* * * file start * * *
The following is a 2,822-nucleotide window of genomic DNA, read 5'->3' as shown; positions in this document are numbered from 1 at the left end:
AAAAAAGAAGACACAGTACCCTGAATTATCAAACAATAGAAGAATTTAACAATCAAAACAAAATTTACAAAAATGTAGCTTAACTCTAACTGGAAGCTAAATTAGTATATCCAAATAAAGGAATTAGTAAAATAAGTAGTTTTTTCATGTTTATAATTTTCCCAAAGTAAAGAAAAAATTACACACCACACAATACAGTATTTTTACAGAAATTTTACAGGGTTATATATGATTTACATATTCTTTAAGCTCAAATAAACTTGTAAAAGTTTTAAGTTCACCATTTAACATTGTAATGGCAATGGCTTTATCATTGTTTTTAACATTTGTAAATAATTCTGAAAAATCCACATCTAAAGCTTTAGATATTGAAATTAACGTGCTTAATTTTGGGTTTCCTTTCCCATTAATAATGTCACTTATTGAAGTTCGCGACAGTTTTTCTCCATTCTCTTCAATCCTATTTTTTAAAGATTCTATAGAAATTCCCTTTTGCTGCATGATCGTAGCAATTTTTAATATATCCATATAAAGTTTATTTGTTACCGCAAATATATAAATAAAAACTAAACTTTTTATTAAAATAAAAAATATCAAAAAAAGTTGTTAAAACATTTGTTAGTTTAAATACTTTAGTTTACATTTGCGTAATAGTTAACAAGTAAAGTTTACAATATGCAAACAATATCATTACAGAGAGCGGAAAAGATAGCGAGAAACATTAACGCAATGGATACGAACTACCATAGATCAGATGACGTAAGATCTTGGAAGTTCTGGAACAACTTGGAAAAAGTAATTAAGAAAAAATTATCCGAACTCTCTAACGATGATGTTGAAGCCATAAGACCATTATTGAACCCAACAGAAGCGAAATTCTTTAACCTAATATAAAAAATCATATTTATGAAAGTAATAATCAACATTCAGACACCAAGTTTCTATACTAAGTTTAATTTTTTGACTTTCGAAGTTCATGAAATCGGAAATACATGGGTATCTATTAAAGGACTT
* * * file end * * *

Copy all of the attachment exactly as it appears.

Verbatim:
The following is a 2,822-nucleotide window of genomic DNA, read 5'->3' as shown; positions in this document are numbered from 1 at the left end:
AAAAAAGAAGACACAGTACCCTGAATTATCAAACAATAGAAGAATTTAACAATCAAAACAAAATTTACAAAAATGTAGCTTAACTCTAACTGGAAGCTAAATTAGTATATCCAAATAAAGGAATTAGTAAAATAAGTAGTTTTTTCATGTTTATAATTTTCCCAAAGTAAAGAAAAAATTACACACCACACAATACAGTATTTTTACAGAAATTTTACAGGGTTATATATGATTTACATATTCTTTAAGCTCAAATAAACTTGTAAAAGTTTTAAGTTCACCATTTAACATTGTAATGGCAATGGCTTTATCATTGTTTTTAACATTTGTAAATAATTCTGAAAAATCCACATCTAAAGCTTTAGATATTGAAATTAACGTGCTTAATTTTGGGTTTCCTTTCCCATTAATAATGTCACTTATTGAAGTTCGCGACAGTTTTTCTCCATTCTCTTCAATCCTATTTTTTAAAGATTCTATAGAAATTCCCTTTTGCTGCATGATCGTAGCAATTTTTAATATATCCATATAAAGTTTATTTGTTACCGCAAATATATAAATAAAAACTAAACTTTTTATTAAAATAAAAAATATCAAAAAAAGTTGTTAAAACATTTGTTAGTTTAAATACTTTAGTTTACATTTGCGTAATAGTTAACAAGTAAAGTTTACAATATGCAAACAATATCATTACAGAGAGCGGAAAAGATAGCGAGAAACATTAACGCAATGGATACGAACTACCATAGATCAGATGACGTAAGATCTTGGAAGTTCTGGAACAACTTGGAAAAAGTAATTAAGAAAAAATTATCCGAACTCTCTAACGATGATGTTGAAGCCATAAGACCATTATTGAACCCAACAGAAGCGAAATTCTTTAACCTAATATAAAAAATCATATTTATGAAAGTAATAATCAACATTCAGACACCAAGTTTCTATACTAAGTTTAATTTTTTGACTTTCGAAGTTCATGAAATCGGAAATACATGGGTATCTATTAAAGGACTT